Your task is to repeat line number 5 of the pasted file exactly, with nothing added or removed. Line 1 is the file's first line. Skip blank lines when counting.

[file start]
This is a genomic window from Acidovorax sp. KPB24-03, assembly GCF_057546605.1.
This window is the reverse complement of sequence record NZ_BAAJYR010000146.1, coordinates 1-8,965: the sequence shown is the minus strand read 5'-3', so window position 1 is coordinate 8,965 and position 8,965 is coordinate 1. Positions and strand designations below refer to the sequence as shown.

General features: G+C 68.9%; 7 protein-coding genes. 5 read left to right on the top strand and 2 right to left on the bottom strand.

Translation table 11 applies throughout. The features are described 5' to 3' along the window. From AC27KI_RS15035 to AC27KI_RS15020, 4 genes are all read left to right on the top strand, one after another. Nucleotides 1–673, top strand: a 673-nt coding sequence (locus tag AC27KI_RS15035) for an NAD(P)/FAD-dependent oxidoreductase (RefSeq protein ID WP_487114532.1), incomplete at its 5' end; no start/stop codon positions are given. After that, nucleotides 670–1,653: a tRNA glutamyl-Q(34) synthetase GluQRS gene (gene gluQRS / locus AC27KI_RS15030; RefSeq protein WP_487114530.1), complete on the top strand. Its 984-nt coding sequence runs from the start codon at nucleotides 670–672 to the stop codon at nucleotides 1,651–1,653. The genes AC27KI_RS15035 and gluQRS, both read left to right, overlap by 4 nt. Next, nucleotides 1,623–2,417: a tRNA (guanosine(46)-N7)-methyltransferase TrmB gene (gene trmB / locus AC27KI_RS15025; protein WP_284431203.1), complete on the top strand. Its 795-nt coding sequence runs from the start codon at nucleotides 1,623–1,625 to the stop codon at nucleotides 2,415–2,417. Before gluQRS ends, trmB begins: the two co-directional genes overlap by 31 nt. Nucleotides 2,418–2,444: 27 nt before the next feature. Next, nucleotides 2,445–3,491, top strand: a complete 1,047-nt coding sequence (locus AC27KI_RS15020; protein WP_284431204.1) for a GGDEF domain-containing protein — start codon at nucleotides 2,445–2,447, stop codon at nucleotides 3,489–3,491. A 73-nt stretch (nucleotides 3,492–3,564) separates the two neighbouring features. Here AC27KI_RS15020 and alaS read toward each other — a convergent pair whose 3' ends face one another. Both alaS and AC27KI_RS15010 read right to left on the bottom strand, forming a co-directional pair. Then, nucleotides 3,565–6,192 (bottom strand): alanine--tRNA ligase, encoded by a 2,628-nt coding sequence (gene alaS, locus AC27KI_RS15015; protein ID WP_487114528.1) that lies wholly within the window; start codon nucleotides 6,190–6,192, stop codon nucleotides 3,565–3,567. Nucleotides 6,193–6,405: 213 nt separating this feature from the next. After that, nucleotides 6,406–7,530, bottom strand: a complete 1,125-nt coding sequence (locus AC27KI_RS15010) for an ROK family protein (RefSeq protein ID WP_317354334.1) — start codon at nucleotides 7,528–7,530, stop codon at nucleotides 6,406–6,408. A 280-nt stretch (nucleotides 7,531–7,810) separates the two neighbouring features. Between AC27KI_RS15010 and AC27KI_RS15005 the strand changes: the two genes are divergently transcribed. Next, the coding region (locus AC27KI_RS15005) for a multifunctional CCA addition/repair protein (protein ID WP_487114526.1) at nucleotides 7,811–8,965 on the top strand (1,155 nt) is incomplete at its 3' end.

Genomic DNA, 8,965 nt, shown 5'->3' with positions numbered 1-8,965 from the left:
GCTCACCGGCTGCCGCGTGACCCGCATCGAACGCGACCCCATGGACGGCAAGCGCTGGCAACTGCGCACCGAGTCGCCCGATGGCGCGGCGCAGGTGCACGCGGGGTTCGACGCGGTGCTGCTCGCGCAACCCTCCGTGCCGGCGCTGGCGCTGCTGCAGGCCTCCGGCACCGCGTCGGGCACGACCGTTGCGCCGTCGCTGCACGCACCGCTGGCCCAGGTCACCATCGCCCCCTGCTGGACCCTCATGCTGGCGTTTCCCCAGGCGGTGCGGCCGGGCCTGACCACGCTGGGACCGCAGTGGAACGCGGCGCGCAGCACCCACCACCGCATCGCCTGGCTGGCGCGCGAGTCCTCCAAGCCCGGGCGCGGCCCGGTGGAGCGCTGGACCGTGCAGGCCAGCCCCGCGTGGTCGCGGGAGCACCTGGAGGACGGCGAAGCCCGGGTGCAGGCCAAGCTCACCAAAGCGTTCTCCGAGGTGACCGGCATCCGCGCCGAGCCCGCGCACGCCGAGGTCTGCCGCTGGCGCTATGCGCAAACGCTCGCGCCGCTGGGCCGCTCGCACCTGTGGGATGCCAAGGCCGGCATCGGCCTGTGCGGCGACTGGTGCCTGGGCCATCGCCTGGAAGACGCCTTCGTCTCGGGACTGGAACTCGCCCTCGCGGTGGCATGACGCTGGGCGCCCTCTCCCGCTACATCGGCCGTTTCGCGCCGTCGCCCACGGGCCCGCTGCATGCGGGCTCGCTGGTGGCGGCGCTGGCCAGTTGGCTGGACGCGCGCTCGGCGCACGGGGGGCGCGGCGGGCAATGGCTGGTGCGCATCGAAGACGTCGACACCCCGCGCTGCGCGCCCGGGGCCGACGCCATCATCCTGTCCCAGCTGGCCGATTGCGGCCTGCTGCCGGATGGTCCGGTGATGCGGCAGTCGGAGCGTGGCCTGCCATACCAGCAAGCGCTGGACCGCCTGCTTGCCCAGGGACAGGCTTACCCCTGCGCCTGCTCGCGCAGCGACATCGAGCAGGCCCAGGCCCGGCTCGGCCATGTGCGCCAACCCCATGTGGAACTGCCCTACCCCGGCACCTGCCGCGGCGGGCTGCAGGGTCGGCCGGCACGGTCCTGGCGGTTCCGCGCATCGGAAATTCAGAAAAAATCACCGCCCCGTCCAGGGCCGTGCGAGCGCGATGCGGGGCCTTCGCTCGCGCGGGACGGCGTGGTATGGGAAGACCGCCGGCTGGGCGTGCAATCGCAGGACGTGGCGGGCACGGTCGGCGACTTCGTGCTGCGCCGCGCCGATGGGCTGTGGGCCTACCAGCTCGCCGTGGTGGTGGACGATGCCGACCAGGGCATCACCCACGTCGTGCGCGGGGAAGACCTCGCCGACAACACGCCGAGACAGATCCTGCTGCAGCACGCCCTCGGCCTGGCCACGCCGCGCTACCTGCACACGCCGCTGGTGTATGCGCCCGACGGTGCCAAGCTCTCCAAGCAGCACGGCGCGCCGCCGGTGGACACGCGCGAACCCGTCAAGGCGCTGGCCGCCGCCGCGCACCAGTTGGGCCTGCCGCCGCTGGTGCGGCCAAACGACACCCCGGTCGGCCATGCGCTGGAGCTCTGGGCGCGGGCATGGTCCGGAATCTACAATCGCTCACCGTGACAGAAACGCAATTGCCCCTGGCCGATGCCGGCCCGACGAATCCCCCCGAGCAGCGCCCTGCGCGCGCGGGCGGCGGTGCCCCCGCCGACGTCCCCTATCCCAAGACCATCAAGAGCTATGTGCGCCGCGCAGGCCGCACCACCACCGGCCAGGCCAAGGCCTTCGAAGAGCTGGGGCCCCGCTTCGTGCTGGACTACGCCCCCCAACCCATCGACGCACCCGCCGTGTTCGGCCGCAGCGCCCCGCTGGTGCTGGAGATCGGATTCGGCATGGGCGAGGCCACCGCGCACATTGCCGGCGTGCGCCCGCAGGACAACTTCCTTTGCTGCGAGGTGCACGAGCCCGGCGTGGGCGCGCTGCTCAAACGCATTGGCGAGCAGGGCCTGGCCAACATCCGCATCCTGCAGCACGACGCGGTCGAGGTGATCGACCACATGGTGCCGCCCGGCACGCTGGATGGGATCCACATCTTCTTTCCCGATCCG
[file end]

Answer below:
Genomic DNA, 8,965 nt, shown 5'->3' with positions numbered 1-8,965 from the left: